At the same time, the voice of trade union, youth and feminist leaders and social, progressive and leftist movements in the region in favor of Cuba and Venezuela excluded from the meeting of the heads of state and government of the hemisphere was felt.

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Trump Cancels his Participation at 8th Summit of the Americas

Washington, Apr 10 (Prensa Latina) US President Donald Trump canceled his participation at the 8th Summits of the Americas this week in Peru and a subsequent visit to Colombia, in what would be his first visit to the region as president.

'President Trump will not attend the 8th Summit of the Americas in Lima, Peru, nor will he travel to Bogota, Colombia, as he was originally scheduled,' White House press secretary Sarah Sanders said in a statement on Tuesday.

According to the spokeswoman, Vice President Mike Pence will travel instead, while Trump will remain in the United States 'to monitor the US response to Syria and monitor events around the world.'

The news about the non-participation of the head of state in the hemispheric forum occurs only a day after a State Department official offered details of the trip and the Republican ruler's intentions to attend the event, which will be held on the April 13 and 14.

In that time, however, he has undertaken more distant trips to Europe, Asia and the Middle East on several occassions.

The news of the cancellation of the trip is spread after Trump said Yesterday that the United States would have 24 to 48 hours to decide the response to an alleged attack with chemical weapons in Syria, from which Washington wasted no time to blame the government of Bashar Al -Assad.

The possible presence of Trump at the Summit of the Americas in Lima was seen as a cause of tension in the meeting, as the president was with an agenda aimed at seeking regional support for his hostile stance against Venezuela, as confirmed by his administration on Monday.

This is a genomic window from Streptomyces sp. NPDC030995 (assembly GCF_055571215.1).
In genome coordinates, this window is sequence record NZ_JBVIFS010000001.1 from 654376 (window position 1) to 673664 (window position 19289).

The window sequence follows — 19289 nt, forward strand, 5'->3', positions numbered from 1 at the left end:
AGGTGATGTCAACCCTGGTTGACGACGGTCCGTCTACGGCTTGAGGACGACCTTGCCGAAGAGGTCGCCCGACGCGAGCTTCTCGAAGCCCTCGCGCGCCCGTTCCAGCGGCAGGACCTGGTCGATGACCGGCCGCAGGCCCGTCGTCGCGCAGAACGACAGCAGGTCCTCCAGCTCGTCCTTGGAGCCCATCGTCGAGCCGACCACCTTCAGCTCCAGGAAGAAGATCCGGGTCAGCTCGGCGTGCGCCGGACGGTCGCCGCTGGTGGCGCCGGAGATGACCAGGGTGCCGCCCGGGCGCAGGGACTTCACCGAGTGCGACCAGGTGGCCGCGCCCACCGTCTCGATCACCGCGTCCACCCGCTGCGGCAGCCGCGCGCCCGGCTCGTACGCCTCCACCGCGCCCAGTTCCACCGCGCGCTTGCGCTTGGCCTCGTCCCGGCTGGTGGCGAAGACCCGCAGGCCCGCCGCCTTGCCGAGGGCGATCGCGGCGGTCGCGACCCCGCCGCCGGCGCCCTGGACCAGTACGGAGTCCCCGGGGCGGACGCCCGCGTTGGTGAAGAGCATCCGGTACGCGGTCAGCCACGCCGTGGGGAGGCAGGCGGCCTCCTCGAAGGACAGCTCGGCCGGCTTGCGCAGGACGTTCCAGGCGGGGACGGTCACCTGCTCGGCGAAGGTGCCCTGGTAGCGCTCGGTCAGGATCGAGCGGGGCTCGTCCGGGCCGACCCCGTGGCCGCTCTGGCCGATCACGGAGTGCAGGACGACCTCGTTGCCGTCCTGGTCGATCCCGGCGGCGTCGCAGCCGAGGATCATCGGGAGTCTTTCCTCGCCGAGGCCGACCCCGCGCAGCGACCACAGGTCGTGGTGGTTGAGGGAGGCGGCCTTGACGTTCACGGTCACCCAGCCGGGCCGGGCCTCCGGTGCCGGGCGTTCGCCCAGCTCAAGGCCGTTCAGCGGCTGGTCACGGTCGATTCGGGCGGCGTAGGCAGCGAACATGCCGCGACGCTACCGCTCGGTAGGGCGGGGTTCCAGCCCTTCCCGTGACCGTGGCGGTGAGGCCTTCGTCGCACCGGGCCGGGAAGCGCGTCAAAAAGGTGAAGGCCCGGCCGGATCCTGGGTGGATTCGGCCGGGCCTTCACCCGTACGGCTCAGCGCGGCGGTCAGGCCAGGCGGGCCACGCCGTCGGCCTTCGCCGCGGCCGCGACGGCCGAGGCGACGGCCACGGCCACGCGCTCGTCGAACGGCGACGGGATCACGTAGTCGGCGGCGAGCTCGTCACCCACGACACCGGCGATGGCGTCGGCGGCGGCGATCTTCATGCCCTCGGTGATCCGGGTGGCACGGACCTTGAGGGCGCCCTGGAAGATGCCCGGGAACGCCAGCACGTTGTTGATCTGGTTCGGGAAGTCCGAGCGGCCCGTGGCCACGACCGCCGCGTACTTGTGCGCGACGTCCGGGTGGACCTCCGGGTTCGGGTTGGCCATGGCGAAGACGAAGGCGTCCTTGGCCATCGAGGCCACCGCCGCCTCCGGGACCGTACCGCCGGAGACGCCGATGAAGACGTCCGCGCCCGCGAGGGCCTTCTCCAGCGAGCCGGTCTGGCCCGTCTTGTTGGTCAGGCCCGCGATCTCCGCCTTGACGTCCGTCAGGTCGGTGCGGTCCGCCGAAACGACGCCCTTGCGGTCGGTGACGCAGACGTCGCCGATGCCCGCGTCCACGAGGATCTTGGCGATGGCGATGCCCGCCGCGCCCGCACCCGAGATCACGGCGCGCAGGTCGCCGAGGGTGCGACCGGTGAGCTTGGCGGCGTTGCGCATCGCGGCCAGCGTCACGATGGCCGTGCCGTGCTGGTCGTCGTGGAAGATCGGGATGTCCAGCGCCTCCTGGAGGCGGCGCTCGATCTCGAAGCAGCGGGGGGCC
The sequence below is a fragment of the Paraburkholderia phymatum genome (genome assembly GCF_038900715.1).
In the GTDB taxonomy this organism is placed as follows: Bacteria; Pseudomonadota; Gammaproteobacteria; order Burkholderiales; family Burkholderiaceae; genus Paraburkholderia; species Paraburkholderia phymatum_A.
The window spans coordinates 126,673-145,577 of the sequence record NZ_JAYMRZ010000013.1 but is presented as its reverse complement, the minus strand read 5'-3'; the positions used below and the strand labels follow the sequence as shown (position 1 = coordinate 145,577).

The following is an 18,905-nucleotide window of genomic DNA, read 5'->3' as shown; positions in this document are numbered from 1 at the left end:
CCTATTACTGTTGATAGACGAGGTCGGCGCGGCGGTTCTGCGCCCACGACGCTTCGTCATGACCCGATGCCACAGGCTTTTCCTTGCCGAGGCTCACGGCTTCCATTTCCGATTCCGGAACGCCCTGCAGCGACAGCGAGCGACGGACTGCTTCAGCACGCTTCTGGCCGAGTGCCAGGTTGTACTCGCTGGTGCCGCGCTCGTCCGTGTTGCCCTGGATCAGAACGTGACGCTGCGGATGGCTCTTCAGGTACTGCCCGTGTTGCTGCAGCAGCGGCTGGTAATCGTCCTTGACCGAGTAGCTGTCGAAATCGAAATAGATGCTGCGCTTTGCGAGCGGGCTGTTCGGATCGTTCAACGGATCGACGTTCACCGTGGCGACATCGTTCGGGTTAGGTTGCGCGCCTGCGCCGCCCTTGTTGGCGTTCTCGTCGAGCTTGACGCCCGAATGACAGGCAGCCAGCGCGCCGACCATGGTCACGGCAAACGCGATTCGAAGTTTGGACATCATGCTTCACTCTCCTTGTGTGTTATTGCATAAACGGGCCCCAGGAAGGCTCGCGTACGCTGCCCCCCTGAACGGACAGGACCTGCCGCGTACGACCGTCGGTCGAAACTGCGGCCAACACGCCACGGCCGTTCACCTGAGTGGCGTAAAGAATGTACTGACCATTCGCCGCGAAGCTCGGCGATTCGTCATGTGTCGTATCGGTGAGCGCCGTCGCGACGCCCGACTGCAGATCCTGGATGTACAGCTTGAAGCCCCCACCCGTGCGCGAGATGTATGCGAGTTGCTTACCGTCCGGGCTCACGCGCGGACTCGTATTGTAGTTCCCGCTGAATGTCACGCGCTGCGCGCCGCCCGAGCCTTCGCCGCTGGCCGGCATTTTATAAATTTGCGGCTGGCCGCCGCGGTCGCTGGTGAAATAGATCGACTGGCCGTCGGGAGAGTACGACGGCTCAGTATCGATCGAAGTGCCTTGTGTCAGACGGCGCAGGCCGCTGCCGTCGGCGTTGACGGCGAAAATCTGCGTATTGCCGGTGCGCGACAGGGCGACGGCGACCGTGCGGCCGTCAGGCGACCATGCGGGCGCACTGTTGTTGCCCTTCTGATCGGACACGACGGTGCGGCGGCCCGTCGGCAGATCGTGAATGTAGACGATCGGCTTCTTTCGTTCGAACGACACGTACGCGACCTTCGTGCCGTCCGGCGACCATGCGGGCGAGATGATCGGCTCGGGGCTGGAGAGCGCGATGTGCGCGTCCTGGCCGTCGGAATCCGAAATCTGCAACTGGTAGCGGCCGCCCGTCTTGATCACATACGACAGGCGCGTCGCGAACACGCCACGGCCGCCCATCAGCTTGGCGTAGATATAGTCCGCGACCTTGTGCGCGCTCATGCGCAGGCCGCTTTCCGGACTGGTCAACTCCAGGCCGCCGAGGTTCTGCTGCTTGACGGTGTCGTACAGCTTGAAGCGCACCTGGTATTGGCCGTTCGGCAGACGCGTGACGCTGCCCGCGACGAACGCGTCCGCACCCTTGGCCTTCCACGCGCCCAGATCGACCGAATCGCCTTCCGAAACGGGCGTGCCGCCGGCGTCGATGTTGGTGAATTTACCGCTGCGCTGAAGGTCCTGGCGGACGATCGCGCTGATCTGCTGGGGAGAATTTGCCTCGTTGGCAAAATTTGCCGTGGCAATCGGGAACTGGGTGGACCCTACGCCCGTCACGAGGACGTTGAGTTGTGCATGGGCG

Also, his position on immigration and recent comments against countries in the area considered offensive augured another reason for disagreement in the forum.

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Five Things That Went Under-Reported at the Summit of the Americas

1. Canadian Prime Minister Stephen Harper Meets with Cuban President Raul Castro – Canadian Media Not Advised

Cuban President Raul Castro and Canadian Prime Minister Stephen Harper held a bilateral meeting, however Canadian media reported that they were only informed of the meeting after the fact and only because the Canadian head of government made a passing reference to a meeting between the two leaders. A photo of the meeting was not released by the prime minister's office, nor were any statements released, suggesting that the prime minister was seeking to deliberately downplay the meeting.

Canada and Cuba have a long-standing political and economic relationship, although Canada supported past efforts by the United States to exclude Cuba from summits.

2. U.S. Refuses to Repeal Sanctions against Venezuela, Despite Pleas from Regional Leaders

U.S. Assistant Secretary of State for Western Hemisphere Affairs Roberta Jacobson told CNN that her country will not repeal the executive order signed by President Barack Obama that declared Venezuela a national security threat.